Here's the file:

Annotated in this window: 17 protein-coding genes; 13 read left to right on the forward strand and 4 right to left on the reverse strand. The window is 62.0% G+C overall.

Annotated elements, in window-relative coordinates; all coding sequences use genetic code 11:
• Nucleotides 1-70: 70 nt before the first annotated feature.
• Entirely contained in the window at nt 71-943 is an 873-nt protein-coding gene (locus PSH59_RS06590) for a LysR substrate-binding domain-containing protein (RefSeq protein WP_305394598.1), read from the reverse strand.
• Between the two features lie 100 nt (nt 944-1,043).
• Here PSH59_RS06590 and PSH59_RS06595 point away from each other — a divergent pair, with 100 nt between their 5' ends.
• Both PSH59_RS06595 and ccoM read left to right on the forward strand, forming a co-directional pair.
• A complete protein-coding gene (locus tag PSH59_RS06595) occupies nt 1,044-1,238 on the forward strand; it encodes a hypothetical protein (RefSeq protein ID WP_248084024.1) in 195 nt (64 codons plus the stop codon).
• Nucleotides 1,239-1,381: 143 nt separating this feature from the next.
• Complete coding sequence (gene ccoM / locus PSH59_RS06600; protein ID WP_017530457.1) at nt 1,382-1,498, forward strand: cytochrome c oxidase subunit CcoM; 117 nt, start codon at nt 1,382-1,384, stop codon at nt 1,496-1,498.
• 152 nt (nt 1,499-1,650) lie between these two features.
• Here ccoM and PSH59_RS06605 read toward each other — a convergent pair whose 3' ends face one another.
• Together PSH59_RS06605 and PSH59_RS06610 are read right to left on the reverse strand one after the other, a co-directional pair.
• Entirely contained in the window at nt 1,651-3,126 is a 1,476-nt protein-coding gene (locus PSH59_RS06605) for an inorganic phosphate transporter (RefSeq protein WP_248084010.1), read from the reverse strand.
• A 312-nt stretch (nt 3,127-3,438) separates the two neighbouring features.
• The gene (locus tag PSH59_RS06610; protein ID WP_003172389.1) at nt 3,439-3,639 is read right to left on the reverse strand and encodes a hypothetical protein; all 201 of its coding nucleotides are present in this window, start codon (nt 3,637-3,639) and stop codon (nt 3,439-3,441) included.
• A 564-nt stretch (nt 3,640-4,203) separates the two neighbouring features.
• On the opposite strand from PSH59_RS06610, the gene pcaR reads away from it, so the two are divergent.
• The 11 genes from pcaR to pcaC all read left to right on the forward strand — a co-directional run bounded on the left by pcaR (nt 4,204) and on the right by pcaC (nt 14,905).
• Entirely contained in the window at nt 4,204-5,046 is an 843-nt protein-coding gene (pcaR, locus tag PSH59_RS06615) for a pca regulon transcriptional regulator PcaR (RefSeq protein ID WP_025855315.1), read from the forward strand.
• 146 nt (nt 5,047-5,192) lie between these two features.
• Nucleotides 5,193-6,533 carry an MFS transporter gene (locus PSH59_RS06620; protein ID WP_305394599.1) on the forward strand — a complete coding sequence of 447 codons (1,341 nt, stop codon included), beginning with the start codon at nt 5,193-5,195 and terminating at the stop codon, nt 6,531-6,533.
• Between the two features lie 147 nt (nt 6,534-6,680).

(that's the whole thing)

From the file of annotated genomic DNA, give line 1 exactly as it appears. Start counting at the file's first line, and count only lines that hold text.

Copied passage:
Annotated in this window: 17 protein-coding genes; 13 read left to right on the forward strand and 4 right to left on the reverse strand. The window is 62.0% G+C overall.